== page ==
We all struggle with certain relationships in our lives. Whether it’s our boyfriend, girlfriend, best friend, sibling, or even a parent, some of our closest relationships grow into our most toxic ones. It can be extremely challenging to see what is best for us when we are emotionally invested in another human being.
No matter how trying and dysfunctional things may become, for the most part, we feel that it is less difficult to stay and endure the pain than to potentially lose the person that we care about forever. Further, it is extraordinarily hard to face the idea that some people cannot and will not change, grow, or “get better.”
Why are these concepts so difficult to accept? Through the romanticizing of mainstream media and an evolving sense of obligation to those in our lives, we have been conditioned to believe that it is unacceptable to “give up” on relationships…even those that are damaging to us.
However, it is actually the most loving thing we can do for ourselves, and those we care about, to take the space we need—be it for an hour or forever. This does not mean that we have to hold hatred or unforgiveness in our hearts, but rather that we choose to separate ourselves from others out of pure compassion, love, and respect for all, toward the greatest good of everyone involved.
For those of you who aren’t sure if you are in a toxic relationship, consider this list of 10 signs that it’s time to leave an unhealthy situation.
If you feel like you have to put on a mask and pretend to be someone else just to please somebody, it is time to let that connection go. That is a game you will most certainly lose, and if by some chance you do succeed, you will never be happy. You will spend your life sacrificing a fulfilling and intimate knowledge of who you are, so that someone else can believe that they know and appreciate you. In reality, you are not only lying to yourself and others, but you are preventing anyone from knowing and loving all of the beauty that is your unique self. The Universe does not create “extra people.” You are YOU for a reason. Pretending to be someone else is waste of your life, and you are wasting the time of those who think they know you.
This refers to the kind of relationship where you fear “rocking the boat” by expressing any sort of discontent or asking for what you need. Any relationship that doesn’t leave room for authentic expression is definitely not serving your highest good. It takes a LOT of energy to try and tip toe around someone’s temper, feelings, or reactions…energy that you could be spending in much more effective ways. Living in fear is not a part of a healthy relationship.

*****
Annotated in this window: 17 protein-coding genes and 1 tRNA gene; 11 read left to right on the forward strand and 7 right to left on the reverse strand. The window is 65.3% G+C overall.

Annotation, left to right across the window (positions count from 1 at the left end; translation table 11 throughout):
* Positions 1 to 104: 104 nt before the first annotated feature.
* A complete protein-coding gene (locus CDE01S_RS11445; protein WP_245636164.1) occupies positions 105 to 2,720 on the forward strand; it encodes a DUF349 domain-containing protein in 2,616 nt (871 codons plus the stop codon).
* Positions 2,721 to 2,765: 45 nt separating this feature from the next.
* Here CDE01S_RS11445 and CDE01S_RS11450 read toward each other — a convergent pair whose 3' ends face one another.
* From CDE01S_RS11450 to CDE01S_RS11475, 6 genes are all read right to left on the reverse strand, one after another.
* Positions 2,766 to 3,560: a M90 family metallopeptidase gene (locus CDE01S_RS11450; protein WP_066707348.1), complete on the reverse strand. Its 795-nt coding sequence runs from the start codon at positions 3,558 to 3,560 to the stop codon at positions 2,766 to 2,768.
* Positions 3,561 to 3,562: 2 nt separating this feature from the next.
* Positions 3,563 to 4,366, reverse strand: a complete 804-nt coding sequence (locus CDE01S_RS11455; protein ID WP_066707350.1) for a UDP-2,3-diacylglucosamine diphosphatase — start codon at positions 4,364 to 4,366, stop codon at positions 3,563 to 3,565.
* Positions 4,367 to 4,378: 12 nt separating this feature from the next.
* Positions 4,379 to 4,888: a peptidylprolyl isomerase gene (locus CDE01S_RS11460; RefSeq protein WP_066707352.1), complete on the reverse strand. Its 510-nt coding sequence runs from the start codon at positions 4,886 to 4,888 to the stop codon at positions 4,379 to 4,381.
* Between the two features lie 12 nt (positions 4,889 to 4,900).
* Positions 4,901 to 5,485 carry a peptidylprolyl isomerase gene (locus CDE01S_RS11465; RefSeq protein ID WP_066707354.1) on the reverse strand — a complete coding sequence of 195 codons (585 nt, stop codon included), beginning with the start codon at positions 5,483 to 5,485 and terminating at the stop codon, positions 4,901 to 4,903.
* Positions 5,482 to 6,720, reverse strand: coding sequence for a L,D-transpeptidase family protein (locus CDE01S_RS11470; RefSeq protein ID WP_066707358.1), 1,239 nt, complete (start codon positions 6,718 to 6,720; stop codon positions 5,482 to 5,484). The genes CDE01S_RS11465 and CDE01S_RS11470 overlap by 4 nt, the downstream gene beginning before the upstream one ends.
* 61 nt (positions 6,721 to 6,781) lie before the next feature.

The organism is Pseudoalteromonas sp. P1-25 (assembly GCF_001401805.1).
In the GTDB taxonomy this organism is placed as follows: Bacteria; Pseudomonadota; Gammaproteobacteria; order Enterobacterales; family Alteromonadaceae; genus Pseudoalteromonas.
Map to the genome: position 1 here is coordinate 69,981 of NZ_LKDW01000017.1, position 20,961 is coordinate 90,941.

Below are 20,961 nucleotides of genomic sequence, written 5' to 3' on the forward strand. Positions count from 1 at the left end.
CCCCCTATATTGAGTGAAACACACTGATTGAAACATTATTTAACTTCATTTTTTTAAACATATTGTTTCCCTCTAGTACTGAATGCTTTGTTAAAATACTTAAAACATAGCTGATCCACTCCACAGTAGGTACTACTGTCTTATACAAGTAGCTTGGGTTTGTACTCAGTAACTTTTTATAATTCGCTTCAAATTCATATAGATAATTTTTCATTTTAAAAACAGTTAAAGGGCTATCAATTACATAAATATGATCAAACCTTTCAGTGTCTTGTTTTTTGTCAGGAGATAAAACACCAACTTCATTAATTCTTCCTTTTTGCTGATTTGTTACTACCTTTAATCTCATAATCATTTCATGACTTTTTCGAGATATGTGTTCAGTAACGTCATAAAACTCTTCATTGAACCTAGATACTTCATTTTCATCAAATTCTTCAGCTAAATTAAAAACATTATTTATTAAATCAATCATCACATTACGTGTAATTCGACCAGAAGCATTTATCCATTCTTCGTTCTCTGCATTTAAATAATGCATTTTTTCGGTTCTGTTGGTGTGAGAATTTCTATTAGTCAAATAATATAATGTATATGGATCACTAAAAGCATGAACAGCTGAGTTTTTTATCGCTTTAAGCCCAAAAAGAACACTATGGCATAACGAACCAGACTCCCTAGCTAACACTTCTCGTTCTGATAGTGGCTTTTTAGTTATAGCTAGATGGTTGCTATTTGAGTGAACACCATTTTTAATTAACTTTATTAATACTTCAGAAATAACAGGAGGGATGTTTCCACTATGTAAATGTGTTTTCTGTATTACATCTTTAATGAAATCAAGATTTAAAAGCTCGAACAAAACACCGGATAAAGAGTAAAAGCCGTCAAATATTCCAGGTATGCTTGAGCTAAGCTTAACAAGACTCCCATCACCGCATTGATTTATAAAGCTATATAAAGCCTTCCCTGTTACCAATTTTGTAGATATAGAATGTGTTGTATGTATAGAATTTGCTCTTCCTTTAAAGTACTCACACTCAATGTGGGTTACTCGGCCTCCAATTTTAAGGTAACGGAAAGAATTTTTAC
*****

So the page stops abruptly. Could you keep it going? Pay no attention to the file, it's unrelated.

If someone makes you feel like you can literally NEVER get it right in their eyes, then the only thing you are doing “wrong” is spending time with them! We all deserve to feel like we are capable and competent of maneuvering through life. Being constantly belittled or told that you are not up-to-snuff will only erode your self-esteem over time and undermine your sense of self. Further, you will lose sight of who you are and how you want to show up in the world. If you are living someone else’s dreams, what’s the point? The truth is, nine times out of ten, they are projecting their emotions about themselves on to you.
This runs both ways…and betrayal runs deep. If you feel as though someone has broken your trust, you have the choice to allow them time to repair that bond. However, you have an equal and justified choice to opt not to give them a chance to repeat history. By the same token, if someone treats you as though you can’t be trusted (without cause), odds are that they are projecting some of their own lack of honesty or integrity onto you. Any relationship or bond where one person feels the need to check the other’s phone, emails, facebook and so on isn’t a connection build on a solid foundation from which it can grow.
Perhaps when something good happens to you, or you are just having a great day, the person you care about is less than thrilled to see you so happy. For some, their default reaction to the successes and joys of others is jealousy, envy, and resentment. If you feel uncomfortable or self-conscious about sharing any positive news or happenings in your life, that is a clear sign that your loved one is not actually a part of your support system, and therefore not a constructive part of your life.